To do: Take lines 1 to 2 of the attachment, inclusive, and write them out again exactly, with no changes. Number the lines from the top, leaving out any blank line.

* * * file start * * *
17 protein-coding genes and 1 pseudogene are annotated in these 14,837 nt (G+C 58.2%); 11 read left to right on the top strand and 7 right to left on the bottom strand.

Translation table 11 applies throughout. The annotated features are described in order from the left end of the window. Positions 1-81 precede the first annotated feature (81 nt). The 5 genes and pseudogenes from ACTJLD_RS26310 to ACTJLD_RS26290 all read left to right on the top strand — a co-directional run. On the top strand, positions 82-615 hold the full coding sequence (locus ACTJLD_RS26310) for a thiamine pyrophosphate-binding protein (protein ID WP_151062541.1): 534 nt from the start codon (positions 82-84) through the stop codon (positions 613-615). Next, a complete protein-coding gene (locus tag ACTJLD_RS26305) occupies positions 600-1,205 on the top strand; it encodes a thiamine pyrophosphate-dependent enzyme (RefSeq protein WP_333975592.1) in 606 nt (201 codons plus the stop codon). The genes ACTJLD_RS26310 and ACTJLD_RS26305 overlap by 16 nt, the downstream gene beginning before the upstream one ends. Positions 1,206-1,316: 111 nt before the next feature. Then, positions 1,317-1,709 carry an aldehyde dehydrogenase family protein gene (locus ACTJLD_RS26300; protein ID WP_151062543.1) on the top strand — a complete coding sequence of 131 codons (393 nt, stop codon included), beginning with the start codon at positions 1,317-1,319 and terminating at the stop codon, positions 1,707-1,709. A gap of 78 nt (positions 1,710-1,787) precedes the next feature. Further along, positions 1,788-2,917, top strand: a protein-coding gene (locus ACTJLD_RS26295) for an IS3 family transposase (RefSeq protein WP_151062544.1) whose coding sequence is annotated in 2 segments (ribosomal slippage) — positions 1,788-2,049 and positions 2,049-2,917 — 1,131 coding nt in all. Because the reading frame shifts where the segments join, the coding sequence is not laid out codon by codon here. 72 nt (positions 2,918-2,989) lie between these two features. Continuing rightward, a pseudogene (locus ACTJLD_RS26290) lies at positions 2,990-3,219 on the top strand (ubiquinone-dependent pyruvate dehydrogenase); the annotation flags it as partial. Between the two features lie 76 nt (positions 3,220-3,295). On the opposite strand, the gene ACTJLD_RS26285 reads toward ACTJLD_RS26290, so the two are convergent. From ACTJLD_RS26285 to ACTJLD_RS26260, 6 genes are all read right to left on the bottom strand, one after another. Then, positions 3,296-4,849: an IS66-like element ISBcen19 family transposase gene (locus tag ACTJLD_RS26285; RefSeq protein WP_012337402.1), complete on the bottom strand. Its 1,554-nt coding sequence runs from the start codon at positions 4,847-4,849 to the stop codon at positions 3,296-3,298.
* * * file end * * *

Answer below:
17 protein-coding genes and 1 pseudogene are annotated in these 14,837 nt (G+C 58.2%); 11 read left to right on the top strand and 7 right to left on the bottom strand.

Translation table 11 applies throughout. The annotated features are described in order from the left end of the window. Positions 1-81 precede the first annotated feature (81 nt). The 5 genes and pseudogenes from ACTJLD_RS26310 to ACTJLD_RS26290 all read left to right on the top strand — a co-directional run. On the top strand, positions 82-615 hold the full coding sequence (locus ACTJLD_RS26310) for a thiamine pyrophosphate-binding protein (protein ID WP_151062541.1): 534 nt from the start codon (positions 82-84) through the stop codon (positions 613-615). Next, a complete protein-coding gene (locus tag ACTJLD_RS26305) occupies positions 600-1,205 on the top strand; it encodes a thiamine pyrophosphate-dependent enzyme (RefSeq protein WP_333975592.1) in 606 nt (201 codons plus the stop codon). The genes ACTJLD_RS26310 and ACTJLD_RS26305 overlap by 16 nt, the downstream gene beginning before the upstream one ends. Positions 1,206-1,316: 111 nt before the next feature. Then, positions 1,317-1,709 carry an aldehyde dehydrogenase family protein gene (locus ACTJLD_RS26300; protein ID WP_151062543.1) on the top strand — a complete coding sequence of 131 codons (393 nt, stop codon included), beginning with the start codon at positions 1,317-1,319 and terminating at the stop codon, positions 1,707-1,709. A gap of 78 nt (positions 1,710-1,787) precedes the next feature. Further along, positions 1,788-2,917, top strand: a protein-coding gene (locus ACTJLD_RS26295) for an IS3 family transposase (RefSeq protein WP_151062544.1) whose coding sequence is annotated in 2 segments (ribosomal slippage) — positions 1,788-2,049 and positions 2,049-2,917 — 1,131 coding nt in all. Because the reading frame shifts where the segments join, the coding sequence is not laid out codon by codon here. 72 nt (positions 2,918-2,989) lie between these two features. Continuing rightward, a pseudogene (locus ACTJLD_RS26290) lies at positions 2,990-3,219 on the top strand (ubiquinone-dependent pyruvate dehydrogenase); the annotation flags it as partial. Between the two features lie 76 nt (positions 3,220-3,295). On the opposite strand, the gene ACTJLD_RS26285 reads toward ACTJLD_RS26290, so the two are convergent. From ACTJLD_RS26285 to ACTJLD_RS26260, 6 genes are all read right to left on the bottom strand, one after another. Then, positions 3,296-4,849: an IS66-like element ISBcen19 family transposase gene (locus tag ACTJLD_RS26285; RefSeq protein WP_012337402.1), complete on the bottom strand. Its 1,554-nt coding sequence runs from the start codon at positions 4,847-4,849 to the stop codon at positions 3,296-3,298.